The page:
F D Mcglynn

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Eight pairs of DSM-III-R snake phobic subjects (Ss) were exposed to a caged snake while seated in front of a package-conveyor apparatus during eight 4-minute trials. Heart rates and skin-conductance levels were recorded before and during each of the eight trials. Self-reports of fear were obtained after each trial. One S in each pair controlled the conveyor(More)
Factor analysis of the Dental Fear Survey disclosed three stable and reliable factors. The first factor related to patterns of dental avoidance and anticipatory anxiety. The second factor related to fear associated with specific dental stimuli and procedures. Factor three concerned felt physiologic arousal during dental treatment. Cross validation showed(More)
Studied the effects of aversive imagery gradation and muscular relaxation as procedural variables within desensitization by using (pre-vs. posttreatment) peripherally cued electrodermal responsivity as the dependent-variable measure of fear. There was no evidence that experimental desensitization or any of its procedural components yielded attenuated(More)
The hypothesis was tested that patients diagnosed with myofascial pain-dysfunction (MPD) syndrome display a stereotypic response to stress via increased activity in the facial muscles. Twenty MPD patients and 20 matched control subjects were seated and exposed to affectively neutral, then stressful, then affectively neutral film clips. During film viewing,(More)
Heart beats, skin conductance, and subjective fear levels were recorded among eight pairs of DSM-III-R spider-phobic subjects (Experiment 1) and among eight pairs of DSM-III-R cockroach-phobic subjects (Experiment 2) who were exposed simultaneously to an approaching specimen during eight 4-minute trials. Control over the approach of the specimen alternated(More)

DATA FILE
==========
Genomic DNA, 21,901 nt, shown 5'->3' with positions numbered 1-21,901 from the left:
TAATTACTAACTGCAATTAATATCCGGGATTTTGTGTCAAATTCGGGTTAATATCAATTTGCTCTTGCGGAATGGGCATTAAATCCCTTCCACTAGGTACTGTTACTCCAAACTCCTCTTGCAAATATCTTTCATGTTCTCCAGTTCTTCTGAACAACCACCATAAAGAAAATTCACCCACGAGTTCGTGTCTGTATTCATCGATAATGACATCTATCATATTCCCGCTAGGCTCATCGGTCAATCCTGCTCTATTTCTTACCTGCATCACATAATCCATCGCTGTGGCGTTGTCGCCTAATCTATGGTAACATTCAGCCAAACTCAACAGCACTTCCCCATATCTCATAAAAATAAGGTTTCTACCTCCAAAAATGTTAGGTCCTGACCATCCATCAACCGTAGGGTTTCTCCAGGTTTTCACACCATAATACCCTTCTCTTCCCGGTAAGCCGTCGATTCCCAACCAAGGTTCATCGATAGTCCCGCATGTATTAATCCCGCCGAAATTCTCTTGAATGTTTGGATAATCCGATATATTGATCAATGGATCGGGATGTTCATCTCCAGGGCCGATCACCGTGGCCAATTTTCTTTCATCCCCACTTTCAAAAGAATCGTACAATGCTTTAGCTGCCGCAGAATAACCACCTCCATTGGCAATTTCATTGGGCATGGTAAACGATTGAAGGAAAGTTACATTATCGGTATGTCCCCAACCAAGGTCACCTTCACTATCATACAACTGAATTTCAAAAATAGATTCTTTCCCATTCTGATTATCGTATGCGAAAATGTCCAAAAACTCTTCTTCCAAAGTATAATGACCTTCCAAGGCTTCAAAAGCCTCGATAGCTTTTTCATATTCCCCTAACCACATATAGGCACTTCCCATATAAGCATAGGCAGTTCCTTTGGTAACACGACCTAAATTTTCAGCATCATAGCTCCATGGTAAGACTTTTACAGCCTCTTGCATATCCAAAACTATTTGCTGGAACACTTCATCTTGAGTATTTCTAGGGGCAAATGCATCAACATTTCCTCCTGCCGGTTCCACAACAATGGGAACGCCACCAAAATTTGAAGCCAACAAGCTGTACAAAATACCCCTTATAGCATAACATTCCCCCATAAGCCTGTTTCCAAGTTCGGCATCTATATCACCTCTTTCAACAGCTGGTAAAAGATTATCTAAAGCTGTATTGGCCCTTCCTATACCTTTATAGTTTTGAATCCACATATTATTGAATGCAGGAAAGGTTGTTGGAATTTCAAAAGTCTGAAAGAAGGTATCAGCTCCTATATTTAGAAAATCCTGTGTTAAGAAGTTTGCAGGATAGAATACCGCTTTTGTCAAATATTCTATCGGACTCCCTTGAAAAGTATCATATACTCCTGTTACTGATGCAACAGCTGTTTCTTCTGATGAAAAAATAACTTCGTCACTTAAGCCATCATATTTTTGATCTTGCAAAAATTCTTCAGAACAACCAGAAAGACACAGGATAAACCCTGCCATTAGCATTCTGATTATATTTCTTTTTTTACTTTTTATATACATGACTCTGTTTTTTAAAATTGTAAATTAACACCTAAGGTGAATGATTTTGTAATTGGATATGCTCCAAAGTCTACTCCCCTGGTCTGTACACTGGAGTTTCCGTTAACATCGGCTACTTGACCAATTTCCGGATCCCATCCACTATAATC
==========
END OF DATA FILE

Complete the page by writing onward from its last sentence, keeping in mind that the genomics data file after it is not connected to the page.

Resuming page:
Fear sometimes returns after successful fear attenuation via in vivo exposure to fear signals. Post-treatment return of fear is of considerable interest both practically and theoretically, but factors associated with return of fear are poorly understood due to conflicting results from procedurally diverse experiments. This paper reports two very similar(More)
Twenty carefully selected snake phobics were exposed to a caged snake for eight trials via a conveyor apparatus. During the first and eighth trials the subjects brought the snake toward themselves as closely as tolerable; records were kept of the end-of-trial distances remaining between the subject and the snake. For the six intervening trials the(More)
701 dental-school outpatients rated the degree of fear occasioned by each of 60 events that occur routinely during dental treatment. The 4,206 ratings then were subjected to principal components factor analysis with oblique rotation. Four meaningful factors were deduced: fear of pain and its antecedents, anticipatory fear, fear of negative evaluation, and(More)
Relationships between sleep-related bruxing, electroencephalographic phenomena, and other physiologic variables are reviewed. Bruxing occurs during all sleep stages but occurs disproportionately during stage 2 and REM. Bruxing during deeper sleep stages frequently is followed by a transition to lighter sleep. Bruxing occurs in conjunction with K-complexes(More)
This article reviews published research on the use of EMG-activated feedback paradigms to modify nocturnal bruxism. The first three sections review naturalistic trials, laboratory studies, and comparisons of feedback paradigms with alternative treatment/management approaches. The fourth section overviews several sources of theoretical guidance for further(More)